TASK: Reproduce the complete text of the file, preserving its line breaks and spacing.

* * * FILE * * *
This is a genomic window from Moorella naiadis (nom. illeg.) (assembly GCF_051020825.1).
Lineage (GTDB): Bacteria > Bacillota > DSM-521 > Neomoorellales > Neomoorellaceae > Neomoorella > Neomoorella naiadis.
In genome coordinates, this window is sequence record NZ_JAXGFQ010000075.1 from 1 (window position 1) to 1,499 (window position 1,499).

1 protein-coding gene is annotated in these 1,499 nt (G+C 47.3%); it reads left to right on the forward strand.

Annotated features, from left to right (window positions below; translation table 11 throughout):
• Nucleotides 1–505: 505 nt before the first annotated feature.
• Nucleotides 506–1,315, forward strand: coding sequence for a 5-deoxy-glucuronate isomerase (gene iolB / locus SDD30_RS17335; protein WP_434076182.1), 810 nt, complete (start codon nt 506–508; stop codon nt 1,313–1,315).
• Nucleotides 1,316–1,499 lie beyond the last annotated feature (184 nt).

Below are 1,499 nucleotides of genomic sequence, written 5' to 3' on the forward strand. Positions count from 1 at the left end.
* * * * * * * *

This is a genomic window from Moorella naiadis (nom. illeg.) (assembly GCF_051020825.1).
Lineage (GTDB): Bacteria > Bacillota > DSM-521 > Neomoorellales > Neomoorellaceae > Neomoorella > Neomoorella naiadis.
In genome coordinates, this window is sequence record NZ_JAXGFQ010000075.1 from 1 (window position 1) to 1,499 (window position 1,499).

1 protein-coding gene is annotated in these 1,499 nt (G+C 47.3%); it reads left to right on the forward strand.

Annotated features, from left to right (window positions below; translation table 11 throughout):
• Nucleotides 1–505: 505 nt before the first annotated feature.
• Nucleotides 506–1,315, forward strand: coding sequence for a 5-deoxy-glucuronate isomerase (gene iolB / locus SDD30_RS17335; protein WP_434076182.1), 810 nt, complete (start codon nt 506–508; stop codon nt 1,313–1,315).
• Nucleotides 1,316–1,499 lie beyond the last annotated feature (184 nt).

Below are 1,499 nucleotides of genomic sequence, written 5' to 3' on the forward strand. Positions count from 1 at the left end.